Consumers can be convinced via emotional appeal and they don’t have as many people to consult when making a decision. The steps of the sales funnel are usually shorter, with “low involvement” (fact-finding, debate and consideration).
Businesses have a longer buyer’s journey. They don’t “fire from the hip.” Before a decision is made, they gather a great deal of information and consult multiple people — though B2C buying decisions may have high involvement (a car or a house, for example), B2B buying decisions almost always do. If you’re a B2B marketer, make sure your audience has enough detailed, convincing information to make an informed choice.
Hotjar’s 7-step B2B customer journey is a good way to visualize that extra work involved with B2B marketing:
- Awareness: customer becomes aware of the need and starts searching for a solution.
- Consideration: customer begins to consider your product as a solution.
- Decision: customer purchases the product or service that best fits their needs.
- Onboarding: customer gets familiar with and starts using the product or service.
- Support: users reach out as they need support.
- Retention: customer continually re-evaluates whether they want to keep using your product or service.
- Advocacy: customer appreciates your product or service so much they become an advocate.
Don’t be shocked as a B2B marketer if your user journey takes longer than B2C. Embrace it and stay with them every step of the way.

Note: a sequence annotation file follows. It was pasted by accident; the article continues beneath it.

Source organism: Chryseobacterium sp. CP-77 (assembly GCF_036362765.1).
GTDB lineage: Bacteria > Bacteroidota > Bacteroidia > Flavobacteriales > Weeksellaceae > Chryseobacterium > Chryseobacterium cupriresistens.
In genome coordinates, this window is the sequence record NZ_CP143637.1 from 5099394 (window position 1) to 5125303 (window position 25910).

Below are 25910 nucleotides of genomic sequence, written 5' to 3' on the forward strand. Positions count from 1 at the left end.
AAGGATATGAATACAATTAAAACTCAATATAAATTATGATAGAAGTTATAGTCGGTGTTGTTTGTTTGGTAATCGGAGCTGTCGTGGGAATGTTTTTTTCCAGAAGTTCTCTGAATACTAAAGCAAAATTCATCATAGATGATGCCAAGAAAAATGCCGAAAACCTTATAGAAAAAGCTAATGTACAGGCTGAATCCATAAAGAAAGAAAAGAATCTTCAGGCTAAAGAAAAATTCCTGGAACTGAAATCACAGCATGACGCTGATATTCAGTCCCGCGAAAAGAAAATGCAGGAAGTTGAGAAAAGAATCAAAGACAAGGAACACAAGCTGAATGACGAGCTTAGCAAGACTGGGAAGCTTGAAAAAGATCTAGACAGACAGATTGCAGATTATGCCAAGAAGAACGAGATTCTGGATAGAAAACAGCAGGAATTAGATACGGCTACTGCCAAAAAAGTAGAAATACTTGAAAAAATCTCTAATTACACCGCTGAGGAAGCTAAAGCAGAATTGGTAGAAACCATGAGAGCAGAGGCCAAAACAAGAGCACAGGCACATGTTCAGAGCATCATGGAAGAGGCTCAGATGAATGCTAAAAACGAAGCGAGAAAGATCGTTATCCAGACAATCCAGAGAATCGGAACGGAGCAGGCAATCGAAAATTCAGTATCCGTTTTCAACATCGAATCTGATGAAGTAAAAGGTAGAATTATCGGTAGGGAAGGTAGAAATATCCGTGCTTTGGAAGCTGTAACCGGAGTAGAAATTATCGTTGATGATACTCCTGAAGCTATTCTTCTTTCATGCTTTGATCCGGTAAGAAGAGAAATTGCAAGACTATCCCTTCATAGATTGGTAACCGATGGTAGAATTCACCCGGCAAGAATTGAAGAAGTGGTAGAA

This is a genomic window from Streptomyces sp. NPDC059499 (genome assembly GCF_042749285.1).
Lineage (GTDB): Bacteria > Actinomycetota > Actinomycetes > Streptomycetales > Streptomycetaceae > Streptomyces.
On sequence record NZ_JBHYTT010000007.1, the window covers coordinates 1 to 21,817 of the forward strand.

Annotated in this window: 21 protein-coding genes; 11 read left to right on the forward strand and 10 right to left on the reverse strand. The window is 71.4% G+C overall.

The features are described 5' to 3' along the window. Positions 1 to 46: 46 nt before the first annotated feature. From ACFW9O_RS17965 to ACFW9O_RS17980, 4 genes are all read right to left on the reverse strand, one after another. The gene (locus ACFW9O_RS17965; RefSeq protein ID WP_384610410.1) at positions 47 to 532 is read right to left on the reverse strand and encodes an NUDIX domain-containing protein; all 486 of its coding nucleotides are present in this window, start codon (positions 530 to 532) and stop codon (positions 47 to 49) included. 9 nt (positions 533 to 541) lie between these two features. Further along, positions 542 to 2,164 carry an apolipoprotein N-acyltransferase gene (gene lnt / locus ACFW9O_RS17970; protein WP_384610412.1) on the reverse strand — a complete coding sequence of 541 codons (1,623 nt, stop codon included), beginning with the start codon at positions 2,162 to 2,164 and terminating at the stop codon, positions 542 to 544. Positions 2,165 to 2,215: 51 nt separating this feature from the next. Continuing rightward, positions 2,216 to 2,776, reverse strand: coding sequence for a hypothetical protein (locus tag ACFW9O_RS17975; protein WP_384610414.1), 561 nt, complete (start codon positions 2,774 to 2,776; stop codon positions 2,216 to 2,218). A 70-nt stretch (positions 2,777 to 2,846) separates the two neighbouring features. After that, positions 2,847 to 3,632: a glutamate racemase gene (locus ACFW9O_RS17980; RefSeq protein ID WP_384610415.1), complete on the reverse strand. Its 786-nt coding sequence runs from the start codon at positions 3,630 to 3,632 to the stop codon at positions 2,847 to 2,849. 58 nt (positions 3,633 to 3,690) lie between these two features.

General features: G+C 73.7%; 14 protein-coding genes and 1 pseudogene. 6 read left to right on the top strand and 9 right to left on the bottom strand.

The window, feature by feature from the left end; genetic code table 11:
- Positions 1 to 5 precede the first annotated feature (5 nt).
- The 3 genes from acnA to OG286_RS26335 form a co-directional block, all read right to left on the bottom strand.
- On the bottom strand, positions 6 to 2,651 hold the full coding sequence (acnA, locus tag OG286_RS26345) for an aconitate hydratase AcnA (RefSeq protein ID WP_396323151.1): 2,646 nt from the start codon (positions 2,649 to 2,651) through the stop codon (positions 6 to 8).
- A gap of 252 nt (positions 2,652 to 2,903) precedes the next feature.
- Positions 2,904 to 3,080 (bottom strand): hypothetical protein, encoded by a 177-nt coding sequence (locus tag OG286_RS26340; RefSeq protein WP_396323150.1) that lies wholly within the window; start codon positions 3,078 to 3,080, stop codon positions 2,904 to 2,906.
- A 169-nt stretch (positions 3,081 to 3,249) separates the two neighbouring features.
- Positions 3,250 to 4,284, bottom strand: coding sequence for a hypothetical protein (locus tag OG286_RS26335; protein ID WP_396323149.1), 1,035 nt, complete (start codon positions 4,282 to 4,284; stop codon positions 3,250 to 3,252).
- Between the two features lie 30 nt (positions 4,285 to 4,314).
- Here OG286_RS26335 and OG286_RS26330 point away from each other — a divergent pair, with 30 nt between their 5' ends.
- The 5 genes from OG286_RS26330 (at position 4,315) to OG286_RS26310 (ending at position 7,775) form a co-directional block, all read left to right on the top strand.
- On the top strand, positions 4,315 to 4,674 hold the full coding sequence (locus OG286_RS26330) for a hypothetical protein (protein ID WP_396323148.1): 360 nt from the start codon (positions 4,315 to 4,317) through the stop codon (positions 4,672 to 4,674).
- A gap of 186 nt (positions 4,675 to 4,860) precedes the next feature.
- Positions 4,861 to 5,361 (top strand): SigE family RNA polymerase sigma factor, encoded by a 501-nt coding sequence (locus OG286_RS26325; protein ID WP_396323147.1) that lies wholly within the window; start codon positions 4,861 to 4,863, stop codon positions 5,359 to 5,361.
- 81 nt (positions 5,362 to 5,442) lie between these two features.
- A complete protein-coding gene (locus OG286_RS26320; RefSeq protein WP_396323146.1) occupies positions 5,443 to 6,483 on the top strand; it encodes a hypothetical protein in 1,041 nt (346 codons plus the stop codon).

Different Social Media Channels
B2C marketers have a dizzying array of social channels to choose from; Facebook, Instagram, YouTube and TikTok are the most popular today, but depending on your niche you might see success with Pinterest, Reddit, Twitter … the list goes on.
For B2B, the primary social platform is LinkedIn, though Twitter, Facebook and smaller channels (for particular niches) are also effective.
What makes LinkedIn the default choice for B2B?
- Audience: there’s a self-selecting audience for LinkedIn. People join it for business purposes — to find jobs, have a living resume and see interesting content that will help them be successful. Other platforms have an audience that may engage in business, but it’s not the primary purpose of the platform.
- Intent: When someone logs into LinkedIn, they’re “on the clock” in a way they aren’t on other platforms. They’re there for business activities specifically.
Reaching a B2B Audience
If your business is B2B-focused, what do you need to do to succeed?
- Offer strong, fact-based, information-rich content. B2B audiences are careful. Their buying process is longer, they spend more time fact-finding and they have more to lose if they get it wrong. That means great content is even more critical than it is for B2C.
- Reach out over the channels prospects use professionally. Email is always important. For social media, LinkedIn is usually the play, though there are exceptions. Some industries may have industry-specific channels. ThomasNet for manufacturing and StackExchange for developers are good examples.
- Remember that you are talking to individuals — but individuals with a whole organization behind them. I saw Gary Vaynerchuk once recommend targeting an ad campaign at the level below the decision-makers in an organization so multiple people might mention the product to them. Think outside the box.
B2B marketing is different from B2C, but it doesn’t have to be intimidating. Keep these differentiators in mind and follow our basic tips to succeed as a B2B marketer. And if you need a hand, we’re here to help. Just drop us a line, anytime.
Rainmaker Digital Services